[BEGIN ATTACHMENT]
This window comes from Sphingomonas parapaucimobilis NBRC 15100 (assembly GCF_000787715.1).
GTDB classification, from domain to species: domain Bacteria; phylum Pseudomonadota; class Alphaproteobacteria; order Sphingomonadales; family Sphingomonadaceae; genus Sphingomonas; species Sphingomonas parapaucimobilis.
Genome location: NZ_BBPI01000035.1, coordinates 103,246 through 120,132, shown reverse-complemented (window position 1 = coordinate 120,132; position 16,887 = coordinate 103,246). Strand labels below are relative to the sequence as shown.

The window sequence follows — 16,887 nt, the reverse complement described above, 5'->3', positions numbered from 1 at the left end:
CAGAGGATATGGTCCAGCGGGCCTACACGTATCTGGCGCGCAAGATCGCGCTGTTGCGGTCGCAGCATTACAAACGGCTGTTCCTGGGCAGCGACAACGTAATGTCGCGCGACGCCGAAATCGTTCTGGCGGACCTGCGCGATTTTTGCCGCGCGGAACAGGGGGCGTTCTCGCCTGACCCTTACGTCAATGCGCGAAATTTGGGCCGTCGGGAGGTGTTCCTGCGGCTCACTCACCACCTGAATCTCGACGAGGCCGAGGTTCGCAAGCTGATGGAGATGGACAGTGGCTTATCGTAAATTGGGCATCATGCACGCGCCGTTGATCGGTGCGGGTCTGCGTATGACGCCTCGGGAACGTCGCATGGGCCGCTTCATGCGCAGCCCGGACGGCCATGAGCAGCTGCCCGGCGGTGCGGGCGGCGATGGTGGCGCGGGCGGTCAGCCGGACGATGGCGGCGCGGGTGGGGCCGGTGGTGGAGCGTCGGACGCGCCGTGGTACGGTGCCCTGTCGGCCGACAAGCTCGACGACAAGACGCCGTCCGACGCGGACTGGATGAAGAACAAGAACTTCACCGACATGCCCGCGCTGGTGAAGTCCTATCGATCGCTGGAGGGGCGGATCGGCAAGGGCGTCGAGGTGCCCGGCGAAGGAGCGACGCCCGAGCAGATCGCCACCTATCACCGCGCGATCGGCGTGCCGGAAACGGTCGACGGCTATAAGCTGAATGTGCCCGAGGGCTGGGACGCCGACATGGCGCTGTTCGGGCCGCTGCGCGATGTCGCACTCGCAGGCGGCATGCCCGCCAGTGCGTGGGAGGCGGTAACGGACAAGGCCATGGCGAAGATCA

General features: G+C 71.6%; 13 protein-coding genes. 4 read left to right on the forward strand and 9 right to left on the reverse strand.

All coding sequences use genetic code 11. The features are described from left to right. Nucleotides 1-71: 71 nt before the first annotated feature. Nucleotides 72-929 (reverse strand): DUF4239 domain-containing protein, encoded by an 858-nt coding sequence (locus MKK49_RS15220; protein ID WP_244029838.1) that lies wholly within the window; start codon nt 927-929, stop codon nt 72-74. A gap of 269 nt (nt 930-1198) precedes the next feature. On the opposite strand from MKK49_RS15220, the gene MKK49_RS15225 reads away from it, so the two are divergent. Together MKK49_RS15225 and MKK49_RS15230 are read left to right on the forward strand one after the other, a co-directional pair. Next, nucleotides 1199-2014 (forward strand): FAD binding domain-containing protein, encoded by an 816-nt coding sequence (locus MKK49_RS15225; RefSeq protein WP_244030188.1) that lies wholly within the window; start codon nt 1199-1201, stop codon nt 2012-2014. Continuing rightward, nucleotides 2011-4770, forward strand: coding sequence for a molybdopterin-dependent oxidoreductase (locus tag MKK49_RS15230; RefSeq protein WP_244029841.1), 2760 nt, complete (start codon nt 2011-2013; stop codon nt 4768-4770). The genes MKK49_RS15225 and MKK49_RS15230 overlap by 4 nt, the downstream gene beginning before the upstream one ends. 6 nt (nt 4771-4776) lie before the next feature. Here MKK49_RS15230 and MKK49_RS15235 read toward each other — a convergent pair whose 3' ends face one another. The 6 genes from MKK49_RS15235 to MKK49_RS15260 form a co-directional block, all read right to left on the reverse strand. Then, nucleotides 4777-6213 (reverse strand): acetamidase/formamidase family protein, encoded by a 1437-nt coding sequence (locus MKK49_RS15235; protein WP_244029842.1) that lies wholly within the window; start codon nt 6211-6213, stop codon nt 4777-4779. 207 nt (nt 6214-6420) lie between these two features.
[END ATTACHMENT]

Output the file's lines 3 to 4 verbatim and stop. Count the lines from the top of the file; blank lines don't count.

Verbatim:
Genome location: NZ_BBPI01000035.1, coordinates 103,246 through 120,132, shown reverse-complemented (window position 1 = coordinate 120,132; position 16,887 = coordinate 103,246). Strand labels below are relative to the sequence as shown.

The window sequence follows — 16,887 nt, the reverse complement described above, 5'->3', positions numbered from 1 at the left end: